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Knowing when to cut ties with family

First Published Aug 02 2014 01:01AM      Last Updated Oct 22 2014 11:49 am

Dear Carolyn • In a past column (bit.ly/1BadDad), you talked about the difference between cutting off a harmful family member versus dealing with a disappointing one. If I read correctly, you were saying if the family member is merely a disappointment, then keep the lines of contact open (paraphrasing). I have a family member who definitely falls on the disappointing end of the scale, but I wonder how much disappointment I’m really supposed to take. Where’s the line? How far down do I need to adjust my expectations before the family member is at the same emotional level as a stranger on the street?



Dear Disappointed • I’m not opposed to pegging expectations that low, at least in theory. Here’s where I’m coming from: I get a lot of mail and I’ve gotten it for a lot of years, and so when someone describes a family problem, chances are I’ve read some other version of that same family problem a few hundred times, and from many possible vantage points. One topic that has always been common, but lately seems more so, is the distress of someone whose relative has cut off all contact. There is nothing, just nothing, these people can do about it. Most describe living in agony, lying awake at night, replaying things they’ve said and wondering, was that it? This is not to diminish the pain of being burned by family. My inbox is also jammed with the awful things parents do to their kids or sibs do to each other. Abusive? Goodbye. "Disappointing" is gray, though, and I see people respond in black-and-white, without full appreciation for the power they wield. Parents can devastate a child. Children can devastate a parent. And so when I see a question like yours, my first thought is, "Use your power judiciously." Don’t go to war over trifles, and don’t go nuclear — estrangement — unless you’ve exhausted less potent means to save yourself. Estrangement is for relatives who are malicious, unrepentant, harmful. Short of that, my advice is not to be the person who puts that hole in someone’s life. Stop expecting this relative to be anyone but exactly who s/he is, and interact accordingly.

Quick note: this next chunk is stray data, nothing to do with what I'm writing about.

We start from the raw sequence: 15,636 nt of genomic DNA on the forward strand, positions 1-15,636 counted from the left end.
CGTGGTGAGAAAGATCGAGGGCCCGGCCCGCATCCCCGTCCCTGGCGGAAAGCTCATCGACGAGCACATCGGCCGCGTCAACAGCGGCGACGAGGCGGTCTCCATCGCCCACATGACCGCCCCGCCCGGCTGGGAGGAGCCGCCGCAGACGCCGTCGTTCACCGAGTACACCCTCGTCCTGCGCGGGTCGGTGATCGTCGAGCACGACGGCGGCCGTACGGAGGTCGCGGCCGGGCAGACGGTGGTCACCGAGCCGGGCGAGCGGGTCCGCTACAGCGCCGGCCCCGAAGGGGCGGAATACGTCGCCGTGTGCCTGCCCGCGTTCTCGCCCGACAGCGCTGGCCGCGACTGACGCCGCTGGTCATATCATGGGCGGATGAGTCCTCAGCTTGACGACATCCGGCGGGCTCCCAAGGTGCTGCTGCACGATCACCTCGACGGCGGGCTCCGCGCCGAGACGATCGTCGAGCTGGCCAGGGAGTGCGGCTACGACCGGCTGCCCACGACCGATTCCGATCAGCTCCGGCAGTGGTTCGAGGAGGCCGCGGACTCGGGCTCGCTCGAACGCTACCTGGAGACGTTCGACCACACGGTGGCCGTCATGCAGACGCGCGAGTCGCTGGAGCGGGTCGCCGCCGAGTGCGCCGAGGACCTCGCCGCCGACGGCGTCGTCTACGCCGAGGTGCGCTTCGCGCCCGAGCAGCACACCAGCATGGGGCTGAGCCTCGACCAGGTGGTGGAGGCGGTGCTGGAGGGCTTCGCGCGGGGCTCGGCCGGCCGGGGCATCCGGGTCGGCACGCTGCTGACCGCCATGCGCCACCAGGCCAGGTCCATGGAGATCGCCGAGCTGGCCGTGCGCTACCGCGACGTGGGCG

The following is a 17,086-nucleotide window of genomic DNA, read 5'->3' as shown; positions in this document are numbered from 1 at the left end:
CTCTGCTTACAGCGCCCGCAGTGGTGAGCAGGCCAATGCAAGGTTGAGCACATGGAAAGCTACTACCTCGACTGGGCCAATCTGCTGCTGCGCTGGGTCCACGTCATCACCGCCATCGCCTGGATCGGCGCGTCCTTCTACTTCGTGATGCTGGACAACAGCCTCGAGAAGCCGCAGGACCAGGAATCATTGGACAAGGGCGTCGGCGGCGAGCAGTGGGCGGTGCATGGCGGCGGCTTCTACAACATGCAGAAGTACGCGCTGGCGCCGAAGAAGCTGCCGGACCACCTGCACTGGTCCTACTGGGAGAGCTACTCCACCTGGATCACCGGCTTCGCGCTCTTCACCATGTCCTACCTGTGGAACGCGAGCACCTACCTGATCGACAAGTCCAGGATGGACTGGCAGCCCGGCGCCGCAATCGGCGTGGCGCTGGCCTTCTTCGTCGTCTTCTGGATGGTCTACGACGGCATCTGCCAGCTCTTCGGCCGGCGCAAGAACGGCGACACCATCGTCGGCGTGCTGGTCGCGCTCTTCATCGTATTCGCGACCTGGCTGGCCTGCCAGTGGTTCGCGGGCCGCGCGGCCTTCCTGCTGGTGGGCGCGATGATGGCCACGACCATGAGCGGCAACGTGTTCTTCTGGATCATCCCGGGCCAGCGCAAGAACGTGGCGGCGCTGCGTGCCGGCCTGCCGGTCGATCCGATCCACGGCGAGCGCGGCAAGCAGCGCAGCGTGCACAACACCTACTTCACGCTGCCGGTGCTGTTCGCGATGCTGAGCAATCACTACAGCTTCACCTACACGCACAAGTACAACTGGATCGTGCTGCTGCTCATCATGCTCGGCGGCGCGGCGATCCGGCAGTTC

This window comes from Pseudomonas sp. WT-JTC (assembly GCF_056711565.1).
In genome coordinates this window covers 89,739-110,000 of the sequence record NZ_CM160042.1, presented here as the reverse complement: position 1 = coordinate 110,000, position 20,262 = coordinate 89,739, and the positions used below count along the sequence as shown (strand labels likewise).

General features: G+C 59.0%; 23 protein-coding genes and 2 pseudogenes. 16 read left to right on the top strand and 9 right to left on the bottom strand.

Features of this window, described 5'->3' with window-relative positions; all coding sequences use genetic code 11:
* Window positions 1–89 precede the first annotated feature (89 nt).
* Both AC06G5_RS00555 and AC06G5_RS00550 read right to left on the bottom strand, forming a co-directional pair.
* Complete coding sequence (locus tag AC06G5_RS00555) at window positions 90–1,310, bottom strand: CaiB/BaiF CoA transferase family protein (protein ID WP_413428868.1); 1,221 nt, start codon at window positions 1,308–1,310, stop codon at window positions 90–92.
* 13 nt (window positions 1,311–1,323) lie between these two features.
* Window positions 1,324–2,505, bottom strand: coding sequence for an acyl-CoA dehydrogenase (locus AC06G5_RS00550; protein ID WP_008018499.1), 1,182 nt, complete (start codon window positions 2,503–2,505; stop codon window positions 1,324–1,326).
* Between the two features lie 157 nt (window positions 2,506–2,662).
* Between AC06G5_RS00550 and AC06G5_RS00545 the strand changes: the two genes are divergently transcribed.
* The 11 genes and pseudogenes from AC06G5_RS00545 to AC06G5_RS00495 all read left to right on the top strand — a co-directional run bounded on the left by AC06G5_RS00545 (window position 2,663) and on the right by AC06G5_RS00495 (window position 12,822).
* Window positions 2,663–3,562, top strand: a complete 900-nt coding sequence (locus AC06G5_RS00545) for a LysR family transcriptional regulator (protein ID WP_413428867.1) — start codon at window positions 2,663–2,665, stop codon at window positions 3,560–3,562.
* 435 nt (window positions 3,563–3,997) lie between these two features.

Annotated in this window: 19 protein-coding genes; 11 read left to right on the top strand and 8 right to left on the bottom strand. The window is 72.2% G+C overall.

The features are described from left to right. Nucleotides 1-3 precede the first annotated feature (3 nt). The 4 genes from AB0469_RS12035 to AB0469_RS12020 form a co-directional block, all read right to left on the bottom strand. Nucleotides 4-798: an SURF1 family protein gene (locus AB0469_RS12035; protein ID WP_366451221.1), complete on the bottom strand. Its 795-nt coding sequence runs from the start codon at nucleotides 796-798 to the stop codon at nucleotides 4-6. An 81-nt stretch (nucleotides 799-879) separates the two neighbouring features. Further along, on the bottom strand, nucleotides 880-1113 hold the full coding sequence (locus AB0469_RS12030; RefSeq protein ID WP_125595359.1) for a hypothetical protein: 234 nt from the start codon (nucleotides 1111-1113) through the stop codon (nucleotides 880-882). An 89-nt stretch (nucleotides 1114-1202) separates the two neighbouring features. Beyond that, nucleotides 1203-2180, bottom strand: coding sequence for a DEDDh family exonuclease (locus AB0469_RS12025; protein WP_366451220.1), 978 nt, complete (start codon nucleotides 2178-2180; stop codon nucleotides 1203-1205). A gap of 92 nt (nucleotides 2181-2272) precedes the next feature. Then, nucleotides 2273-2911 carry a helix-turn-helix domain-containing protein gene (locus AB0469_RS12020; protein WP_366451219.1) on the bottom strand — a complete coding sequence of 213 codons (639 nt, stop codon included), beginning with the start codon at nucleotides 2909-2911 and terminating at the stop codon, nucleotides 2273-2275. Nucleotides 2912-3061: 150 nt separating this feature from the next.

Carolyn Hax’s column runs Mondays, Wednesdays and Fridays.

 

 

 

 

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